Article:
The fact that Winfried then brings said cheese grater to the club and begins to use it in front of his daughter’s friends in a Carrot Top–esque display of prop comedy is perhaps his point. Humour — even when it’s not appropriate and especially when it’s embarassing — is his foundational way of being. It is not his daughter’s. And it doesn’t have to be, says Toni Erdmann. Just because a parent believes they know how their child should live their life doesn’t undermine their ability to ruin it completely.
From this point on, Toni Erdmann’s narrative undergoes another dangerously insane development (truly too brilliant to spoil here; let’s just say it involves an alter-ego inspired by Tony Clifton) towards the land of false wigs and identities, fart cushions, a man ejaculating on a petit four, a scene in which father and daughter are forcibly handcuffed together, and many other truly memorable moments and comic set-pieces. (A naked brunch work function more awkward than any acclaimed BBC comedy, a staggeringly emotive performance of Whitney Houston’s “The Greatest Love of All,” a traditional folk costume that looks like a giant hair monster from Yo Gabba Gabba!.) Our characters may even learn to understand each other, as much as that is even possible. Just like real life, they grow but remain the same, a microscopic shift in the planetary movement of their identities.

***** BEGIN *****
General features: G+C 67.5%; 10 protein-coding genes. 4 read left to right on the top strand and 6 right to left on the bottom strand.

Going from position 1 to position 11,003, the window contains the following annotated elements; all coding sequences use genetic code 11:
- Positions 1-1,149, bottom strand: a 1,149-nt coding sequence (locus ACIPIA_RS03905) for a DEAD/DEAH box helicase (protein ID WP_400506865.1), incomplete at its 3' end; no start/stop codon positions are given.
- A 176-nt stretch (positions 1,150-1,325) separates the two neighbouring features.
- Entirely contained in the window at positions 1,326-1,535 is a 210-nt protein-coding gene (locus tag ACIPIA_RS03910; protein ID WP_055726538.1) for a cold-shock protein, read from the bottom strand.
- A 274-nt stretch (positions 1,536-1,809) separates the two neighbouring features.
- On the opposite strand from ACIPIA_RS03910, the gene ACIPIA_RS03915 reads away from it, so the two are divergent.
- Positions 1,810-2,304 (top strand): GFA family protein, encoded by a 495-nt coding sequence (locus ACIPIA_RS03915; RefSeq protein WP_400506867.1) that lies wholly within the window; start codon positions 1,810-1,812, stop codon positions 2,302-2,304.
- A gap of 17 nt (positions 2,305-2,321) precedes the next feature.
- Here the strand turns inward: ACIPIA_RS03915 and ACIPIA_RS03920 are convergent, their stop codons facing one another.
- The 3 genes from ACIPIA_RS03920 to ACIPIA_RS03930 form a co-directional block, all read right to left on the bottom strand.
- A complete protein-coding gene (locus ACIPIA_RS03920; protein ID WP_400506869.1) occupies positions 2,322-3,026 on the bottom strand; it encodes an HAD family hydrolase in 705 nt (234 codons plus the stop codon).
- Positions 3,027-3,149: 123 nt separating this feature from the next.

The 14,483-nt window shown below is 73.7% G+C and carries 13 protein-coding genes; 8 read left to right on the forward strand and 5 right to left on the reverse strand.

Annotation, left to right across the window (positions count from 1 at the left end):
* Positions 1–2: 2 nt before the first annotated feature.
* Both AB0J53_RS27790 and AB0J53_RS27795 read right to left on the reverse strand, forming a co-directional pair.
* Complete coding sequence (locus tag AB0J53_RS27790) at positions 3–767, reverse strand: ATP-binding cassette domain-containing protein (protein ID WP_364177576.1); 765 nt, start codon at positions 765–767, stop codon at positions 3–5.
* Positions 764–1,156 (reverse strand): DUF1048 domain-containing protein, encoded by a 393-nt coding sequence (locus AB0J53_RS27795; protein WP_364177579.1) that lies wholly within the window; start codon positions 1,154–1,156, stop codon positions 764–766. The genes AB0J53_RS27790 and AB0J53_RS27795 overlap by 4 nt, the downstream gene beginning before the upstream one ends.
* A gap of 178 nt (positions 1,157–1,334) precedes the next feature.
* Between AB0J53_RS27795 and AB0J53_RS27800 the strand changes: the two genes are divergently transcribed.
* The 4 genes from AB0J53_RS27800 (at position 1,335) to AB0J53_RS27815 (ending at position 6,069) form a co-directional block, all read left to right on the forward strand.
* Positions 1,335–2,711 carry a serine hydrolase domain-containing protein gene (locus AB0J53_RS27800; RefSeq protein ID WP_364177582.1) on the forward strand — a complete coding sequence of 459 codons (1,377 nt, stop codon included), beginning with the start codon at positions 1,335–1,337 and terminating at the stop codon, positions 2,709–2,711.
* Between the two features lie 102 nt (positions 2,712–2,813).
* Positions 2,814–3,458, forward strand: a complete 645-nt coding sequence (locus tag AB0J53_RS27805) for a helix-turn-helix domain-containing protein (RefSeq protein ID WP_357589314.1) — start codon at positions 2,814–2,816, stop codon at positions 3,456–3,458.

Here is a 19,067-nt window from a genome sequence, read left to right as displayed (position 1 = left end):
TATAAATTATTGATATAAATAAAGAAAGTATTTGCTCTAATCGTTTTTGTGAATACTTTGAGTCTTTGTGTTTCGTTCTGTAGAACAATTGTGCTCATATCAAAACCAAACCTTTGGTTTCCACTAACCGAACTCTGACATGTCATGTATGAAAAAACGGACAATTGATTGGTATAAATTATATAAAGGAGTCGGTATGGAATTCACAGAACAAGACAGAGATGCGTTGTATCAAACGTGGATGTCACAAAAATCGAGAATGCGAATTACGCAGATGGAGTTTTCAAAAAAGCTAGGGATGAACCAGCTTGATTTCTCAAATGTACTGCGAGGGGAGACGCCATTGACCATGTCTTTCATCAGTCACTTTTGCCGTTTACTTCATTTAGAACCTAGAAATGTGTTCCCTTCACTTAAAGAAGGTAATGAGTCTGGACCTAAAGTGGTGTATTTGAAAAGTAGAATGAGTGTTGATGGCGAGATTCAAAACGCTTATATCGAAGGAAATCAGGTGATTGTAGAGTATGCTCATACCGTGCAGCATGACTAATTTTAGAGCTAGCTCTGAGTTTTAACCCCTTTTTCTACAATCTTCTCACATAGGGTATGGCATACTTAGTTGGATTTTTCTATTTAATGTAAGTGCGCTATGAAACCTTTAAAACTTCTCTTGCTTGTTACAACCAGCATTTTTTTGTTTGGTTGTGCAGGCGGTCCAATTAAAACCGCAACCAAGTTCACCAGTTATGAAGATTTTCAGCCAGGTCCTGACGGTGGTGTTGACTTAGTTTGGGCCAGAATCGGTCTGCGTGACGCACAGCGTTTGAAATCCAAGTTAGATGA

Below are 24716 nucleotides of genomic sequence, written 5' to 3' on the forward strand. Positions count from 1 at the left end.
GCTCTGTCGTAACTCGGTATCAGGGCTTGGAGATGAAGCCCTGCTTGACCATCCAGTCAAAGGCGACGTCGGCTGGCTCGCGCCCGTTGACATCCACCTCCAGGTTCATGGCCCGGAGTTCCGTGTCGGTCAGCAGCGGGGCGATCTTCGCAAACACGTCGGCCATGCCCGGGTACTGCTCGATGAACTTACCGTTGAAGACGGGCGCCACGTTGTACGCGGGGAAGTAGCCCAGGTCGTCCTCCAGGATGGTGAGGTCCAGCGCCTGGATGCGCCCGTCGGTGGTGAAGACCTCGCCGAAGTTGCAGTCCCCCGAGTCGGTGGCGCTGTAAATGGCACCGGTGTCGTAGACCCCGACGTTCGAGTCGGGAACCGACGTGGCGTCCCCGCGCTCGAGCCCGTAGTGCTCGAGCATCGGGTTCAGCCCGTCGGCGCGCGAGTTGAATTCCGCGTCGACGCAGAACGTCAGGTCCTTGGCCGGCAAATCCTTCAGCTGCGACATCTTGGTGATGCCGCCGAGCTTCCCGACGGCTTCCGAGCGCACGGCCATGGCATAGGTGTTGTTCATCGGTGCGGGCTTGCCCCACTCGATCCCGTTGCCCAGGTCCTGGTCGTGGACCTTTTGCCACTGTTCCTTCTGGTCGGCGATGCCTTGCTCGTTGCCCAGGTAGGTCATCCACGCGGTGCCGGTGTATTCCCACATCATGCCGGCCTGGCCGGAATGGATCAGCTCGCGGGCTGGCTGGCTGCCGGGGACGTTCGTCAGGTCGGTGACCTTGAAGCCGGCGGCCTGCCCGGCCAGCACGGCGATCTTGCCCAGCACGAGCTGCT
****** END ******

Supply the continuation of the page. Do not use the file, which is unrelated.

Ultimately, Toni Erdmann offers that same unadulterated glimpse of humanity that I experienced that difficult week in Montreal with my mom. The idea that if you could really spend time with someone, especially a person you supposedly love, that you could begin to understand them. No one likes to see their mother on a trapeze. But everyone needs to let go sometime.